Image of the Day: Ant Imposters
Image of the Day: Ant Imposters

Image of the Day: Ant Imposters

Over the course of their lives, the jumping spider Synemosyna formica wears two different ant disguises to fool preying birds.

Carolyn Wilke
Mar 20, 2019

ABOVE: Baby S. formica spiders, bottom left, closely resemble a tiny ant called Crematogaster, top left, while adult S. formica spiders, bottom right, mimic a bigger species called Camponotus, top right.

To thwart the birds that would happily eat them, jumping spiders of the species Synemosyna formica masquerade as ants, researchers from the University of Cincinnati reported at the Society for Integrative and Comparative Biology conference in January.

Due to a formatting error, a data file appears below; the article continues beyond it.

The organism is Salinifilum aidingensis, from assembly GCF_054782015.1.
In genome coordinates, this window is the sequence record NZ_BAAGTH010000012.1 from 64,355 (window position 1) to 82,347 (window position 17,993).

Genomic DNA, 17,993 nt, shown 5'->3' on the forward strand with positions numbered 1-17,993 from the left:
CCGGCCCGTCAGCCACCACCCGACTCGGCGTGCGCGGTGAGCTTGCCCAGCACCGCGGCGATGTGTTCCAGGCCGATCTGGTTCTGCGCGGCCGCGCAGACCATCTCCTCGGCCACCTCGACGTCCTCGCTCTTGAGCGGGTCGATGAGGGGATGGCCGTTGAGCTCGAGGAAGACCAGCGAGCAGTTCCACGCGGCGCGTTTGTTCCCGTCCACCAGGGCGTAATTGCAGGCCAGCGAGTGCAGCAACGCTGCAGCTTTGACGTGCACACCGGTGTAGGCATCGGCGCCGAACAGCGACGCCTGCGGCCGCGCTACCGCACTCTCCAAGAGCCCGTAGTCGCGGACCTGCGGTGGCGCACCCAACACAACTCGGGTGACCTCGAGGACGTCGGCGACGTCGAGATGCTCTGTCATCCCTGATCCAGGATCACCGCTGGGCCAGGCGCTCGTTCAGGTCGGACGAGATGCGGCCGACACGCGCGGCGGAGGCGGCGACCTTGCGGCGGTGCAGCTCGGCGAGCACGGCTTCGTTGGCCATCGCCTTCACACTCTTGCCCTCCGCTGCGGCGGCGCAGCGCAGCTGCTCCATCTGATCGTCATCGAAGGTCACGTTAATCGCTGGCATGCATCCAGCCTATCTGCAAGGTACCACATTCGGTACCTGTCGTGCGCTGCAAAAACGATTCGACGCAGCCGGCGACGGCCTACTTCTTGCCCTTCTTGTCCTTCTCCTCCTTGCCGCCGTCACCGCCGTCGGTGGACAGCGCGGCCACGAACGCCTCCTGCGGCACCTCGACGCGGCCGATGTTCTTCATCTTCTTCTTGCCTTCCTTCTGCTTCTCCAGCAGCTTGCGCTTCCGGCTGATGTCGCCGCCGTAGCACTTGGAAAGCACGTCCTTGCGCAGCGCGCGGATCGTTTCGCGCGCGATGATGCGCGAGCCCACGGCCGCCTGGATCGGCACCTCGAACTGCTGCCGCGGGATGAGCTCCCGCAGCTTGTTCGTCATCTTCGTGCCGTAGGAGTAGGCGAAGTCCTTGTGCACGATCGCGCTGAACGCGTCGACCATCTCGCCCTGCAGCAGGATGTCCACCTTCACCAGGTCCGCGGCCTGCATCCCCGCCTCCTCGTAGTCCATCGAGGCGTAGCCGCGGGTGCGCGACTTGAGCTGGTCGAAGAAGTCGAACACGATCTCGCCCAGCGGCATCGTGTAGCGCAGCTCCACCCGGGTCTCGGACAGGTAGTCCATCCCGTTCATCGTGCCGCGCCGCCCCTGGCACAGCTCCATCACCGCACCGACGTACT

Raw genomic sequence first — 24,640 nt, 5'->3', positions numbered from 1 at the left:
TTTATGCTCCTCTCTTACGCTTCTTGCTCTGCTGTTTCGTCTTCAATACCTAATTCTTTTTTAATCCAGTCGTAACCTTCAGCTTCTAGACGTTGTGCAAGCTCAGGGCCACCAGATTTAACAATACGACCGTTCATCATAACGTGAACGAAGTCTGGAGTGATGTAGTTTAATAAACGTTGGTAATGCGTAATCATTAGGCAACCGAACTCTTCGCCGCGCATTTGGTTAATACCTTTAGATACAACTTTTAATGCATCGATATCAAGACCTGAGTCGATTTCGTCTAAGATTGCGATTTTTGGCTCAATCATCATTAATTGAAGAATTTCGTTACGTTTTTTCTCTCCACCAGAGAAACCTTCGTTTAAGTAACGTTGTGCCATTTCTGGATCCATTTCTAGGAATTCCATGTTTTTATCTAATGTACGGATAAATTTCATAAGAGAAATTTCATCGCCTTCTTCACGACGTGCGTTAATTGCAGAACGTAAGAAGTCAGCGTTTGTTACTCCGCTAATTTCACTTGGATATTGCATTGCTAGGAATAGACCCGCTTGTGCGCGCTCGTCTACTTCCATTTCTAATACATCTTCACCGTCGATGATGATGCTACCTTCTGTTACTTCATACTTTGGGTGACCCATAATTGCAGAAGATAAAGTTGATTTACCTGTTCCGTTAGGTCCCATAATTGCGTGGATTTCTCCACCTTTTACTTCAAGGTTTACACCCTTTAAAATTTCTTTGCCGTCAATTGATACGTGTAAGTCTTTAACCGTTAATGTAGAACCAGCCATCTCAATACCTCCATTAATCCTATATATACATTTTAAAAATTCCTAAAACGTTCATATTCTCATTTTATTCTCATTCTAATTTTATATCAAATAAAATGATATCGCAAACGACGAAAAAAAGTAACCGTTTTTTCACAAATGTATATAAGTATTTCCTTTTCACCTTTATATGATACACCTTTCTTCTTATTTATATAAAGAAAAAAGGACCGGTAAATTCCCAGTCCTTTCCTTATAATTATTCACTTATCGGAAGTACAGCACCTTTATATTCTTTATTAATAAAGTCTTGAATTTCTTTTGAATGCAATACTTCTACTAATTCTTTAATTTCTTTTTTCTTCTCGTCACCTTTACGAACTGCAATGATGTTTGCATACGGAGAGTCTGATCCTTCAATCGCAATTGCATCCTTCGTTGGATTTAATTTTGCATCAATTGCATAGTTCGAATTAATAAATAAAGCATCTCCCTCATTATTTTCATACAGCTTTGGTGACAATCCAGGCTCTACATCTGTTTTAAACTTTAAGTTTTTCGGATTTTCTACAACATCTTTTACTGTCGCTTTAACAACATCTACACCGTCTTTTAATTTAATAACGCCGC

From above, the spiders appear to have slim bodies with three segments, just like ants, which birds steer clear of to avoid nasty bites. Over the course of their lives, these spider copycats mimic two ant species, taking on the appearance of a bigger ant as they mature. And they don’t just look the part. By wiggling their front legs to imitate the motion of an ant’s antennae, they act it too. 

In profile, the spiders’ curves appear to have a different advantage—they look more like typical spiders, which may help them seduce potential mates, according to the researchers.